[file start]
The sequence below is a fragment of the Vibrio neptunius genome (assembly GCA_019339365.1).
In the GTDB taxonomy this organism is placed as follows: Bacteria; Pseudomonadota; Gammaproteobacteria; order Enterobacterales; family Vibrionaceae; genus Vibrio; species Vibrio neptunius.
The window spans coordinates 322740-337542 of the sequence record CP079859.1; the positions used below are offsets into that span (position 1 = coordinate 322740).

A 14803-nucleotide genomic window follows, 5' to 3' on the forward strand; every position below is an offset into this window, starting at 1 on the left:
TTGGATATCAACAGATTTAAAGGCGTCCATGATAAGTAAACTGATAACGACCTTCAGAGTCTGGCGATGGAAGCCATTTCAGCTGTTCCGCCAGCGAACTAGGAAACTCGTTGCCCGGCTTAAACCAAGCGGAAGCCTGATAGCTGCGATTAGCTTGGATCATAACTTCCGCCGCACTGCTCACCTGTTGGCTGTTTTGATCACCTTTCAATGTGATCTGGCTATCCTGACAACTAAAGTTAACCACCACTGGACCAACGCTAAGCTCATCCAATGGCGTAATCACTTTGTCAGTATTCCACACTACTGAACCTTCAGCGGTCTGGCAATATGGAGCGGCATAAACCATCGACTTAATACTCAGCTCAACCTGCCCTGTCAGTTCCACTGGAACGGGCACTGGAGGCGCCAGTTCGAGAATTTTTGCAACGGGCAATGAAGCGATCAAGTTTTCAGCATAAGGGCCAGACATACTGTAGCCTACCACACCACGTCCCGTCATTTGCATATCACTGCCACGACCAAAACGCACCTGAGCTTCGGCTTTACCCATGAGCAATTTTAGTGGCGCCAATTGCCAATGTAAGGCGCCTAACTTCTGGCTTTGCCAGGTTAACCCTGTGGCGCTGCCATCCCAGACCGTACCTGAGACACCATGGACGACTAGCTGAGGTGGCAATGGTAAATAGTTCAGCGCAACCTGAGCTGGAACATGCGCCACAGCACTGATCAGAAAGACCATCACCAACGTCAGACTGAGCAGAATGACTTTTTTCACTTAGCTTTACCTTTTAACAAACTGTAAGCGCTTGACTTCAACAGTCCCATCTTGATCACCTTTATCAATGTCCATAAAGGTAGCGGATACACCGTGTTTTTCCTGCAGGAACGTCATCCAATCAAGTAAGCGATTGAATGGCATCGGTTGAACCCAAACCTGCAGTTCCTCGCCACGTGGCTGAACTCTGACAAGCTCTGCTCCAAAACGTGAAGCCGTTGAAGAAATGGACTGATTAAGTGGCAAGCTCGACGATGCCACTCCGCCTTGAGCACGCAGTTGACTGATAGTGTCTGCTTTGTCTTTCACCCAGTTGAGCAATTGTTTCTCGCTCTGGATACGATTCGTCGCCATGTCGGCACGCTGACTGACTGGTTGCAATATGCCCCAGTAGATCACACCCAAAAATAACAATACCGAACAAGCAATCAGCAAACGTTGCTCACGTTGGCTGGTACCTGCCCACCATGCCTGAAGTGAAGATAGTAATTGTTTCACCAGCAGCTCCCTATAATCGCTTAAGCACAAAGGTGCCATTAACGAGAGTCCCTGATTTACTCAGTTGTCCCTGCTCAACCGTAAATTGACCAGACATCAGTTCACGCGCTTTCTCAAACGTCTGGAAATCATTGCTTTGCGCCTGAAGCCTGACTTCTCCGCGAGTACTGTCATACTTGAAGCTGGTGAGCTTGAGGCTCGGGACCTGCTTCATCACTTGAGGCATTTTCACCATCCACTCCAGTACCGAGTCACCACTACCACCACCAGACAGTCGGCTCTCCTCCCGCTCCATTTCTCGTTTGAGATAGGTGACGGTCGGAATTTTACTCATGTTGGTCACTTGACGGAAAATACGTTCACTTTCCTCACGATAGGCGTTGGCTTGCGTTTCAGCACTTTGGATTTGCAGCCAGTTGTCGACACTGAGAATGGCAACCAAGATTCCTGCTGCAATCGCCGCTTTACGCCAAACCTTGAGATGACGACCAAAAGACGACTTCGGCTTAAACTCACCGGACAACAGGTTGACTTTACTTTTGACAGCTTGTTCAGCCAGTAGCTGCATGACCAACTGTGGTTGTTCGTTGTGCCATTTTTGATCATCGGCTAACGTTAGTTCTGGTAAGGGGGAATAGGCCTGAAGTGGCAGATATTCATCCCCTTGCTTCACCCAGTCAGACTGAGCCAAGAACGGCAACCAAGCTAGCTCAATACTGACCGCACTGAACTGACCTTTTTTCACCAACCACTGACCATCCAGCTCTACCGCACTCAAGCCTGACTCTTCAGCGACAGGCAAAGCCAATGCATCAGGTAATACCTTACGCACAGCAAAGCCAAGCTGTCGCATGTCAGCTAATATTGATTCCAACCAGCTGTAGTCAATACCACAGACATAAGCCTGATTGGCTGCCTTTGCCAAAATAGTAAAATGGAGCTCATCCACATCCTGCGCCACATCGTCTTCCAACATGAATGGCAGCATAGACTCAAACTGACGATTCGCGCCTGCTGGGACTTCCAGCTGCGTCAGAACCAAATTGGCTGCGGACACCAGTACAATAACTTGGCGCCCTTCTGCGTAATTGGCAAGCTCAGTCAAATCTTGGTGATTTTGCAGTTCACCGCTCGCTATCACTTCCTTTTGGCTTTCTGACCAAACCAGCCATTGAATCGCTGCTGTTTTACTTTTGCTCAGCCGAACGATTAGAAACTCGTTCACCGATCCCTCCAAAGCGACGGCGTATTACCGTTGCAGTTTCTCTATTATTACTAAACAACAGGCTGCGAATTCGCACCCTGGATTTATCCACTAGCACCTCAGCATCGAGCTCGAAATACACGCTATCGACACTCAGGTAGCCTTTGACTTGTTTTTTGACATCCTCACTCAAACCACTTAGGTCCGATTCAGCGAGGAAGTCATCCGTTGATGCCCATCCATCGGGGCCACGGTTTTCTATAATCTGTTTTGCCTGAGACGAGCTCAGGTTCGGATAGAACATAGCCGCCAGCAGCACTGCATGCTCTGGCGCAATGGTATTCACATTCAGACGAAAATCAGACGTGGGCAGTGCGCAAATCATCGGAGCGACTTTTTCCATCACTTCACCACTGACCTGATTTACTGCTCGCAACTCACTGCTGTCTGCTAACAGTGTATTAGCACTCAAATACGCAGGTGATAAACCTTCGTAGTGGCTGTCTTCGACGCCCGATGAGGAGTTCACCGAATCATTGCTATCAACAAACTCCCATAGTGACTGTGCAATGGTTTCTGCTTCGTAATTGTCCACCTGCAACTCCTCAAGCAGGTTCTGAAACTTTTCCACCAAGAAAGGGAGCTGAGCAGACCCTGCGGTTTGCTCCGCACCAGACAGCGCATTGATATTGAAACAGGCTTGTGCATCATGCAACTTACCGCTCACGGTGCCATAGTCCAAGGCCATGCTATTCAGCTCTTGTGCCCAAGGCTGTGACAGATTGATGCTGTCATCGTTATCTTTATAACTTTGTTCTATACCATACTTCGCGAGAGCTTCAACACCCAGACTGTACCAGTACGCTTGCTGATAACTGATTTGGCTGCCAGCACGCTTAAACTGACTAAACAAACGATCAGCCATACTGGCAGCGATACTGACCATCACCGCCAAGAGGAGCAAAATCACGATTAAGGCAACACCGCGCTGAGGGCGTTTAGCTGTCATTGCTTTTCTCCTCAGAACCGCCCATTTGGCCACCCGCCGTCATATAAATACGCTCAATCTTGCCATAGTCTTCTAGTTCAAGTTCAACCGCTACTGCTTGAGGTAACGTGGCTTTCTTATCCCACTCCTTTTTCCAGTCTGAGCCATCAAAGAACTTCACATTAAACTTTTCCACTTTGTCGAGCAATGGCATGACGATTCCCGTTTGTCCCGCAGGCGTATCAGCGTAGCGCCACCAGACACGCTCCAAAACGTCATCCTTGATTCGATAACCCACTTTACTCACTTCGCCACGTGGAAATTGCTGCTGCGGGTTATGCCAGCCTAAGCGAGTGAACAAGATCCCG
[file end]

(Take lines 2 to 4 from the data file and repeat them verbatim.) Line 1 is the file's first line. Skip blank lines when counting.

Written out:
In the GTDB taxonomy this organism is placed as follows: Bacteria; Pseudomonadota; Gammaproteobacteria; order Enterobacterales; family Vibrionaceae; genus Vibrio; species Vibrio neptunius.
The window spans coordinates 322740-337542 of the sequence record CP079859.1; the positions used below are offsets into that span (position 1 = coordinate 322740).

A 14803-nucleotide genomic window follows, 5' to 3' on the forward strand; every position below is an offset into this window, starting at 1 on the left: